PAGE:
When winter passes, take a close look at the foundation around the entire house and check for any cracks, no matter how small. Professionals can fix foundation problems relatively easily if they're caught early enough; left alone, small problems can quickly become big enough to threaten the stability of an entire home. A quick fix could cost $500; a big repair could force you to write a check with five digits on it.
Some trees will outlive not only you, but also your house. The oldest trees are massive, heavy monsters that can drop dead limbs or even tip over entirely. This is a major hazard to pedestrians, utilities, and a home. Look for dieback, a condition in which a tree or shrub begins to die from the tip of its leaves or roots backward. Also check for pockets of decay, fungal growth, or accumulating humus. The average cost for tree removal is $500 to $1,000, but that’s dwarfed by the potential consequences of inaction.
An outdoor air conditioner needs to be examined before it's cranked up for the season. Look for rust, as well as dents or dings from falling debris or ice. Also make sure the fan isn't damaged or loose. A tuneup can cost as little as $75. Ignore early warning signs, however, and you may be forced to spring for a replacement, which can easily runinto the thousands.
Now is the time to open, clean, and inspect the windows. Make sure the caulking and weatherstripping held up through the winter. Pay close attention to the areas where different materials meet -- a tight seal is the most powerful weapon against uninvited moisture and air. When windows are in good shape, utility bills are lower year-round.
Walk the perimeter of the house and look for signs of weakness or damage, especially under overhangs or eaves. Keep an eye out for bulges or insect damage. Good siding can last half a century, but if problems accumulate, expect to spend at least $6,600 to replace the siding on a 2,200-square-foot home -- and that's not including the hefty cost of removing and disposing of the old siding.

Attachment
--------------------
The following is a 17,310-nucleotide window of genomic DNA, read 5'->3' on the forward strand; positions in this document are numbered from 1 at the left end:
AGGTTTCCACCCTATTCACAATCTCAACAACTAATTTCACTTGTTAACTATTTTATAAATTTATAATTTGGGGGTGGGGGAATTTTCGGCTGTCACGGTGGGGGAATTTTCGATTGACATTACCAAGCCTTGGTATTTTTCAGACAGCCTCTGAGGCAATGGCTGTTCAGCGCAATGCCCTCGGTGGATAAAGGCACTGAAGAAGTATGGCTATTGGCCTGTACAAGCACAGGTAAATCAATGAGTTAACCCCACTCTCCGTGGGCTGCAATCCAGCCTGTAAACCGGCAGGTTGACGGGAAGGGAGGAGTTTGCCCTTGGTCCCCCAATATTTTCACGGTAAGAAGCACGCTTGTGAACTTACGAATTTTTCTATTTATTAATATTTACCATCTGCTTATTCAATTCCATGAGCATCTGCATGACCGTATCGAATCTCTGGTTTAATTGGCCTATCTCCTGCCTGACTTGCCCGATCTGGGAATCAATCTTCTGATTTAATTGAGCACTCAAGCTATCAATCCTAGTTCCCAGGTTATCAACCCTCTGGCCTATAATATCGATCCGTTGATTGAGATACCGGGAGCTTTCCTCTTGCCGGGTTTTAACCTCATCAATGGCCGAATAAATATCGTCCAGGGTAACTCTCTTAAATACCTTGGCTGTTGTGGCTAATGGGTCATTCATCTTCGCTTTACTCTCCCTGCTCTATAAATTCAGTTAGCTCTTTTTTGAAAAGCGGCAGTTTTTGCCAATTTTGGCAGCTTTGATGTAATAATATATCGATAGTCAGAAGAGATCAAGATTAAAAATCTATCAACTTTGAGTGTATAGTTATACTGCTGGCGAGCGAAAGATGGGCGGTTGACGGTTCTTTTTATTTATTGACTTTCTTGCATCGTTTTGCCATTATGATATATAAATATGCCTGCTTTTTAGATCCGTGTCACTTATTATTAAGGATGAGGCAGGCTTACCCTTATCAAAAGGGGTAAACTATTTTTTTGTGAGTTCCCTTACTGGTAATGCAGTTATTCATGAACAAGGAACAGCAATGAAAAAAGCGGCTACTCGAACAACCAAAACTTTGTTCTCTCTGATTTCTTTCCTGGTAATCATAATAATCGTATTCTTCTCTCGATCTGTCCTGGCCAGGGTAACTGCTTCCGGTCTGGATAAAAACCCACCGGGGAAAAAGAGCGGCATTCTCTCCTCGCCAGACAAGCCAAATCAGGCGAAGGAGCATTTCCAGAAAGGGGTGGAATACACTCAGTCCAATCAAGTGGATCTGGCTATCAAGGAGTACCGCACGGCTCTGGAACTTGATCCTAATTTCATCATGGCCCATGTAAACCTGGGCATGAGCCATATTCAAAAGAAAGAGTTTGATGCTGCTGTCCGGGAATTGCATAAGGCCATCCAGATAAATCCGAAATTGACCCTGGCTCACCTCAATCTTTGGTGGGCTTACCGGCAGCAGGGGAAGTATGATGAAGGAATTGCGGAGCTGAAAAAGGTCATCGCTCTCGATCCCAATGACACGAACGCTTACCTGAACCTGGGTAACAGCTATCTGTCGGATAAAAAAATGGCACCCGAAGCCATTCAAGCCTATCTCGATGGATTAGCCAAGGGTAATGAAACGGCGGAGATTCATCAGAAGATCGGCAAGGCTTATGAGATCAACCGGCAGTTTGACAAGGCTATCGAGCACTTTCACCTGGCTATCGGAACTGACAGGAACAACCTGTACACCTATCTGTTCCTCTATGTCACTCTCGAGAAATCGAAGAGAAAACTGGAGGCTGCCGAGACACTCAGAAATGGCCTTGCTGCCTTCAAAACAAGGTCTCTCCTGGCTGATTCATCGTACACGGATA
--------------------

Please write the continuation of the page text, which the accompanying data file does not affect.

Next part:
The attic can be a litmus test for the overall health of a home. Roof problems and leaks will be evident there first. Insect damage is likely to start in the attic as well. Since snow hangs around longer than rain, a spring snow presents a great opportunity to gauge a roof's health. Snow or not, examine the attic for dampness or rot in the wood and insulation to avoid costly interior damage.
Like potholes in the street, tiny driveway cracks can turn into big ones during winter. If you inspect the driveway every spring and fill or re-coat it to repair minor cracks, it should hold up for decades. Ignore little problems, however, and you may need to replace the driveway entirely, which is one of the more expensive projects a homeowner can face, running an average $4,300 but to nearly $10,000.
Electrical problems can be among the most dangerous and costly in the entire home. Examine the wires from the utility pole to your house. Look for obstructions from tree branches and check for exposed wiring. Pick up an outlet tester for as little as $5.50 at Home Depot, and test any outside outlets while examining them for corrosion or wear.